Bearing the Joy-Light

My soul proclaims the greatness of the Lord,
and my spirit rejoices in God my Savior…
for the Mighty One has done great things for me,
and holy is his name.”

—Luke 1:46-49

The watchword for this third week of Advent is “rejoice,” and it is connected with Mary whose “soul doth magnify the Lord” (Luke 1:46 KJV). This week also has a different color than the other weeks of Advent: pink, for joy.

Mary’s words and the change in liturgical colors remind us that this time of waiting and preparation is a joyful time, that even in the midst of fasting and repentance we can know joy because, as Mary sang in the Magnificat, “God has done great things for [us].”


In my Protestant upbringing, Mary was simply a Jewish peasant girl who was the mother of Jesus. I’ve since learned that Catholic and Orthodox Christians have a much richer and more symbolic understanding of Mary. They call her theotokos, Mother of God, God-bearer. She is the symbol of humanity itself, fallen but willingly entering into a restored relationship with God through her “yes” to the angel’s proclamation that she would be the mother of the Messiah.

Evangelical Christians talk a lot about inviting Jesus into our hearts. Mary was the first to do this—and she invited Jesus not just into her heart, but into her physical body. By bearing in her womb the Son of God, she makes possible the Incarnation and, thus, later, the crucifixion and Resurrection. In so doing, she turns the mourning of our fallenness into the rejoicing of our redemption. It is God who does these great things, to be sure, as Mary herself proclaims, but how great a God we serve, that he would allow us, invite us, long for us to participate in his redeeming work in the world.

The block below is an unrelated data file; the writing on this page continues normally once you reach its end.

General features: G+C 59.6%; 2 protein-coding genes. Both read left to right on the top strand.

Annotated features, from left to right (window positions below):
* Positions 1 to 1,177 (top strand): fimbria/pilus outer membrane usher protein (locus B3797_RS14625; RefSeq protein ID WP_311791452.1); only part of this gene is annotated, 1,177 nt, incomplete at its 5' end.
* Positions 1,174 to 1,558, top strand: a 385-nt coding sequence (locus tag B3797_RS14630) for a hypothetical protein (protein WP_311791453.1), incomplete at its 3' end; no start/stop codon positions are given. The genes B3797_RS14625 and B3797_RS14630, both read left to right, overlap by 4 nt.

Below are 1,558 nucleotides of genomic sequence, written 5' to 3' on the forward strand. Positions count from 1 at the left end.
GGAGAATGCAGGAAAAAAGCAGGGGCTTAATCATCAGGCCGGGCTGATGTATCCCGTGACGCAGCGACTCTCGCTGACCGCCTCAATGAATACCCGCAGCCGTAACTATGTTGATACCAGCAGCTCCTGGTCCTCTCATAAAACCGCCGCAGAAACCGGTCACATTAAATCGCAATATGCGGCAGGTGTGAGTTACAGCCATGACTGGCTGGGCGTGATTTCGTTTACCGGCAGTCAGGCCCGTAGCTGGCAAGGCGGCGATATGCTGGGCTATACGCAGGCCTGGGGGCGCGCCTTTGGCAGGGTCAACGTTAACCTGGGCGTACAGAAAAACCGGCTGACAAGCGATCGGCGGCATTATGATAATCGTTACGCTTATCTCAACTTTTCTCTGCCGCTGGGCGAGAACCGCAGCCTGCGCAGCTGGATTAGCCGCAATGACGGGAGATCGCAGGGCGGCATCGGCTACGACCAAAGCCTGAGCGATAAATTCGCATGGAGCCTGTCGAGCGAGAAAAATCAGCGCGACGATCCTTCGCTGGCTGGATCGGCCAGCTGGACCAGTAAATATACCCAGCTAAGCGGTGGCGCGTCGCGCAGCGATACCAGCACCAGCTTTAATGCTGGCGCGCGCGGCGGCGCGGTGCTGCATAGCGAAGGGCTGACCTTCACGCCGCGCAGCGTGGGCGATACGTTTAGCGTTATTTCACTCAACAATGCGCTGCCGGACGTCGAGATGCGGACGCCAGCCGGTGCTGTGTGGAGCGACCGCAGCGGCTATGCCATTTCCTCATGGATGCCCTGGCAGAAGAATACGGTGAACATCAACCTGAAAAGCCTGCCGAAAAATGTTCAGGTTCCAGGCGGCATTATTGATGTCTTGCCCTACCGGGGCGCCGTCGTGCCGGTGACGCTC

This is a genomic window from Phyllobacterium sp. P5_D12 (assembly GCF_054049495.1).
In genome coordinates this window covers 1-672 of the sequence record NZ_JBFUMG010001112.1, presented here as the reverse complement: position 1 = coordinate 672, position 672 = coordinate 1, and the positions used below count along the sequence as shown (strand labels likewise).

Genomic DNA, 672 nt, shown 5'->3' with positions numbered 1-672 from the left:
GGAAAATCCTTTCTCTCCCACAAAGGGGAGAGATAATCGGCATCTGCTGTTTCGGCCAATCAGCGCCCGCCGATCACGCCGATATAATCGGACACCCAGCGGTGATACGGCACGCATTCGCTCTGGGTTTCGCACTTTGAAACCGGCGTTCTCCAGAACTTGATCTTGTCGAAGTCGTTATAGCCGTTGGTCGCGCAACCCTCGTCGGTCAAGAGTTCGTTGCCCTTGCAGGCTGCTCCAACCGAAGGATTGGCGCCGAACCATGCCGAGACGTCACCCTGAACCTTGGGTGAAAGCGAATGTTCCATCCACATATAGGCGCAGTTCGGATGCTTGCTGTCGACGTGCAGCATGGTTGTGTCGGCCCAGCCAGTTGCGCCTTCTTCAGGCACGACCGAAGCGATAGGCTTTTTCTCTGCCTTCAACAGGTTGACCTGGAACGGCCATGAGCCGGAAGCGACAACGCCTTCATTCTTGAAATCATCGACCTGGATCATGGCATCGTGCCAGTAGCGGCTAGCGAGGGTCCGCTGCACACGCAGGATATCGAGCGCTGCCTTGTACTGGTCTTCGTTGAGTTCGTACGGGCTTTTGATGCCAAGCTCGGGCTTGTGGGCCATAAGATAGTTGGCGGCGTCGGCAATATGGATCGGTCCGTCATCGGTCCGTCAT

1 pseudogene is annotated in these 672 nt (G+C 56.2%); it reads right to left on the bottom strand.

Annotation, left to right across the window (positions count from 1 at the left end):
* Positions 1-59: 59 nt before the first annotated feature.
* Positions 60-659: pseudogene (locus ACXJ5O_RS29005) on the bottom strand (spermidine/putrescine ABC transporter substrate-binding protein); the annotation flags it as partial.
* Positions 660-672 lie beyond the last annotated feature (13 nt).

For one friend of mine, the annual sending of a Christmas letter is a way she reflects on the past year, noticing with joy (and sometimes surprise) the ways God has been present and faithful in her life and also the ways she has been able to be part of God’s work in her corner of the world. Receiving this annual missive, I rejoice with my friend in the great things God is doing in her and through her.

During Advent, we are to be like my friend, joyfully aware of the presence of God in our lives. And like Mary, we are to wait actively, joyfully, and expectantly for the new life that has been, is being, and will be born into the world. Also like Mary, we are to be agents of this birthing.

We are to bear the Joy-Light of the world into the world.

—an edited excerpt from my book